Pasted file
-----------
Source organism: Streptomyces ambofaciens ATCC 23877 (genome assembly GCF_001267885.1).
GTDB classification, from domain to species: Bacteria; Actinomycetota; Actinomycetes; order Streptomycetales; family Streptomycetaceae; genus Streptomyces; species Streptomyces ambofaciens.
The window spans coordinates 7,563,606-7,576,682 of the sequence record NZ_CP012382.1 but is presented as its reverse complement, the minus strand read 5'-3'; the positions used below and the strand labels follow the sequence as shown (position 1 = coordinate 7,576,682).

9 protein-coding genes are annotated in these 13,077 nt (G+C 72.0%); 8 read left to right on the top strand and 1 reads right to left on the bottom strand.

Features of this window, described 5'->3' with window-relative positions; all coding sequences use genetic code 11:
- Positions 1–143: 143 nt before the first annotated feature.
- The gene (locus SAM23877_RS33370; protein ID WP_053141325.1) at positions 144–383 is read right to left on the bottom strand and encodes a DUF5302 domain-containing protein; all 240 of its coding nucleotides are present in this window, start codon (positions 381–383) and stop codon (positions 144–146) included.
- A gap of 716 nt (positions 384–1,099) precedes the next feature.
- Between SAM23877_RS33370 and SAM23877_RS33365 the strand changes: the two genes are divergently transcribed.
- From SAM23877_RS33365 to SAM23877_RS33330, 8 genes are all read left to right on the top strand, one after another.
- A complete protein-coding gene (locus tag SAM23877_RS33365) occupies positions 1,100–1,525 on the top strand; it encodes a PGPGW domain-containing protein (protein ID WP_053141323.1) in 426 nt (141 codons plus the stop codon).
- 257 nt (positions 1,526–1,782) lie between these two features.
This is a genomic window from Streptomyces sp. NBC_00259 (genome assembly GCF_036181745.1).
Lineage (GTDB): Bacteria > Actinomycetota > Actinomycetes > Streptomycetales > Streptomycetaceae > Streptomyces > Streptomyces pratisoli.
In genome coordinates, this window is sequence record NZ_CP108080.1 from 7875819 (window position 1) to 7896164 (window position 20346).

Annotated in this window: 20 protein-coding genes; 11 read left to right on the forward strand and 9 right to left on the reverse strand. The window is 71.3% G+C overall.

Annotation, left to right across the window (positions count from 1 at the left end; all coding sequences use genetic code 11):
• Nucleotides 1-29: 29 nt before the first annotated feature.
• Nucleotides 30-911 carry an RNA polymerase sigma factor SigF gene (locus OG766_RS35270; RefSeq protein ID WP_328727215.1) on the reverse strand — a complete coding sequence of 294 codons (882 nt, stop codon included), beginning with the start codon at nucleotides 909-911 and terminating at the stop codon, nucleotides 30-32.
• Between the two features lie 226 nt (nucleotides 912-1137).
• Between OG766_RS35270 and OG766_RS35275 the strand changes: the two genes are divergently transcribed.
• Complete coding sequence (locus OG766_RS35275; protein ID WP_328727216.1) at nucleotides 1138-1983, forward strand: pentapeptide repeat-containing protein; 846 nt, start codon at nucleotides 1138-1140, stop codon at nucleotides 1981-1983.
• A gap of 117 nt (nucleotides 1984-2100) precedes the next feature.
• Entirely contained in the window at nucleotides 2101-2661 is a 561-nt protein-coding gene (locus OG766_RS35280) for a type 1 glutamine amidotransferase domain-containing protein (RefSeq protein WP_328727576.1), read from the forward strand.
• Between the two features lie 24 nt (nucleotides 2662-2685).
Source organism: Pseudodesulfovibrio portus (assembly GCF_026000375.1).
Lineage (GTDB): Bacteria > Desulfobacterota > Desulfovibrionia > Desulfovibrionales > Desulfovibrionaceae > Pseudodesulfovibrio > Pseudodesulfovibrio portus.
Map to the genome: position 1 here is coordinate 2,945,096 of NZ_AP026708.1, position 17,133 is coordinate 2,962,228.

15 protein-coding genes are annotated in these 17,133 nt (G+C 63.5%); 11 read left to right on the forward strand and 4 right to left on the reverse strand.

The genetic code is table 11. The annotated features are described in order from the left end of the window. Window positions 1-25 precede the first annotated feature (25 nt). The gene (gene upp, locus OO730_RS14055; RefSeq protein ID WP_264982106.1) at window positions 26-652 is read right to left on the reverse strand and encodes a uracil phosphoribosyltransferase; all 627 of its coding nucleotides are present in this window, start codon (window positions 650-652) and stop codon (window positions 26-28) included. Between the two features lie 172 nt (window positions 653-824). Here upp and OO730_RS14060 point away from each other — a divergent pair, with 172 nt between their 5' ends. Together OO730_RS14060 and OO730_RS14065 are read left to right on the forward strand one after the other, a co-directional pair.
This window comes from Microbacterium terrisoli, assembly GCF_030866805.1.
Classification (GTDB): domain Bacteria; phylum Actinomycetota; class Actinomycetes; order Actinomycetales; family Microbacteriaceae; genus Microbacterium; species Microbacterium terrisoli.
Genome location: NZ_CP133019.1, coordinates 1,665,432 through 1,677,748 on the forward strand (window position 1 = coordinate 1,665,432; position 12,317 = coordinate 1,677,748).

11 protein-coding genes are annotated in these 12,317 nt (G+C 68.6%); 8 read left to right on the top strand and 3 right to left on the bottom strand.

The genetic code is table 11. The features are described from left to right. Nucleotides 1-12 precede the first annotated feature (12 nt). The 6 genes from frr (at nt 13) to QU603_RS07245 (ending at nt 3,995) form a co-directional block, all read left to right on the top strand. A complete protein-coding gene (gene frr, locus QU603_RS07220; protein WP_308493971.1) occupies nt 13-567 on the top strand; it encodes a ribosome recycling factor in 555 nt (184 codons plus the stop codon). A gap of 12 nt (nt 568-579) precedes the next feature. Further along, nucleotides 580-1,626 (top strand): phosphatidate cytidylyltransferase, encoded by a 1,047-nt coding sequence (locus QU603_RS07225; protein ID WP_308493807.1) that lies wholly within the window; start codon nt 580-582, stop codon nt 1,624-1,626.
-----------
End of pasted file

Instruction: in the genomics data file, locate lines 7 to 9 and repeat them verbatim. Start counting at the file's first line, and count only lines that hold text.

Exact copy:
- The gene (locus SAM23877_RS33370; protein ID WP_053141325.1) at positions 144–383 is read right to left on the bottom strand and encodes a DUF5302 domain-containing protein; all 240 of its coding nucleotides are present in this window, start codon (positions 381–383) and stop codon (positions 144–146) included.
- A gap of 716 nt (positions 384–1,099) precedes the next feature.
- Between SAM23877_RS33370 and SAM23877_RS33365 the strand changes: the two genes are divergently transcribed.